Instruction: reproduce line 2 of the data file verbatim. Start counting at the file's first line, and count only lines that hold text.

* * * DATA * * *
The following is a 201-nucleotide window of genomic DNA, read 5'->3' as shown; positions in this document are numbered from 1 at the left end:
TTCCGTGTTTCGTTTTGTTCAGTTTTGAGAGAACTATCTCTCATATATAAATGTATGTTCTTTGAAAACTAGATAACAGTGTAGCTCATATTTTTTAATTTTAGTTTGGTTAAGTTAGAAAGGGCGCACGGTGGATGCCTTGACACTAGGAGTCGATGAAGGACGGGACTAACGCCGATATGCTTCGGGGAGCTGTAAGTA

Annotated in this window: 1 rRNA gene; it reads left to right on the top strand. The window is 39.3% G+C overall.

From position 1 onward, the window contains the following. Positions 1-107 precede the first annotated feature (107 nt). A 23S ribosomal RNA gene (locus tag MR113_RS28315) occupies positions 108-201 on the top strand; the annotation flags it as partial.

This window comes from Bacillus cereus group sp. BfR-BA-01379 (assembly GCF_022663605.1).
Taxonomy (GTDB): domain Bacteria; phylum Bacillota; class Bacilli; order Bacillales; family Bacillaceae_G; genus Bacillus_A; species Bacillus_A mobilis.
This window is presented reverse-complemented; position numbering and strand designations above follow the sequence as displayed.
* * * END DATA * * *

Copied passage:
TTCCGTGTTTCGTTTTGTTCAGTTTTGAGAGAACTATCTCTCATATATAAATGTATGTTCTTTGAAAACTAGATAACAGTGTAGCTCATATTTTTTAATTTTAGTTTGGTTAAGTTAGAAAGGGCGCACGGTGGATGCCTTGACACTAGGAGTCGATGAAGGACGGGACTAACGCCGATATGCTTCGGGGAGCTGTAAGTA